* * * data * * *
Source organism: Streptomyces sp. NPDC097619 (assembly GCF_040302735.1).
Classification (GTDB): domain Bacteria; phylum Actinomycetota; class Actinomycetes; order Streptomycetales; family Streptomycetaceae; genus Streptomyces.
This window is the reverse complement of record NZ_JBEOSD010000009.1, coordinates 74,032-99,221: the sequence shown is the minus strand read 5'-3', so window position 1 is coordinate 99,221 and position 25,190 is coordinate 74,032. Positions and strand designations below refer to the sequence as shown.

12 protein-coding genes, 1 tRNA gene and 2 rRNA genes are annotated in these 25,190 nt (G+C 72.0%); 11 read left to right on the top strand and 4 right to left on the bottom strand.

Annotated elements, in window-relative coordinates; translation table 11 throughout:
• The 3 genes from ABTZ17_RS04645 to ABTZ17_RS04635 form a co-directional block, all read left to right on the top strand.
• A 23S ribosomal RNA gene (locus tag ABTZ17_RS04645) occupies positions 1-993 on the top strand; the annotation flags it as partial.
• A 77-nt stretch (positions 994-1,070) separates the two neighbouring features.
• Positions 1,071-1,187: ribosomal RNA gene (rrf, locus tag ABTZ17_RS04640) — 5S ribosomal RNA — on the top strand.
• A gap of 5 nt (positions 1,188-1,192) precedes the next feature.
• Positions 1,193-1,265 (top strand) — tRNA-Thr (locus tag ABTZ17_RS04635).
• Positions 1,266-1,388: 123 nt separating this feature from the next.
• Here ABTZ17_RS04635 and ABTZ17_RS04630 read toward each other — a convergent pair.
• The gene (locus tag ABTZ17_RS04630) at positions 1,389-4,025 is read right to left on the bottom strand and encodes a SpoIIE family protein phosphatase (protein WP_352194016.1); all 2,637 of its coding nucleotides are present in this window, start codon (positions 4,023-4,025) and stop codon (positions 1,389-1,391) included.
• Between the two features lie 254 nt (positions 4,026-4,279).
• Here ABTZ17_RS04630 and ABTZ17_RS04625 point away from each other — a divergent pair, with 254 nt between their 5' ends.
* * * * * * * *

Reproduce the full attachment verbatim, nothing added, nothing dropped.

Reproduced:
Source organism: Streptomyces sp. NPDC097619 (assembly GCF_040302735.1).
Classification (GTDB): domain Bacteria; phylum Actinomycetota; class Actinomycetes; order Streptomycetales; family Streptomycetaceae; genus Streptomyces.
This window is the reverse complement of record NZ_JBEOSD010000009.1, coordinates 74,032-99,221: the sequence shown is the minus strand read 5'-3', so window position 1 is coordinate 99,221 and position 25,190 is coordinate 74,032. Positions and strand designations below refer to the sequence as shown.

12 protein-coding genes, 1 tRNA gene and 2 rRNA genes are annotated in these 25,190 nt (G+C 72.0%); 11 read left to right on the top strand and 4 right to left on the bottom strand.

Annotated elements, in window-relative coordinates; translation table 11 throughout:
• The 3 genes from ABTZ17_RS04645 to ABTZ17_RS04635 form a co-directional block, all read left to right on the top strand.
• A 23S ribosomal RNA gene (locus tag ABTZ17_RS04645) occupies positions 1-993 on the top strand; the annotation flags it as partial.
• A 77-nt stretch (positions 994-1,070) separates the two neighbouring features.
• Positions 1,071-1,187: ribosomal RNA gene (rrf, locus tag ABTZ17_RS04640) — 5S ribosomal RNA — on the top strand.
• A gap of 5 nt (positions 1,188-1,192) precedes the next feature.
• Positions 1,193-1,265 (top strand) — tRNA-Thr (locus tag ABTZ17_RS04635).
• Positions 1,266-1,388: 123 nt separating this feature from the next.
• Here ABTZ17_RS04635 and ABTZ17_RS04630 read toward each other — a convergent pair.
• The gene (locus tag ABTZ17_RS04630) at positions 1,389-4,025 is read right to left on the bottom strand and encodes a SpoIIE family protein phosphatase (protein WP_352194016.1); all 2,637 of its coding nucleotides are present in this window, start codon (positions 4,023-4,025) and stop codon (positions 1,389-1,391) included.
• Between the two features lie 254 nt (positions 4,026-4,279).
• Here ABTZ17_RS04630 and ABTZ17_RS04625 point away from each other — a divergent pair, with 254 nt between their 5' ends.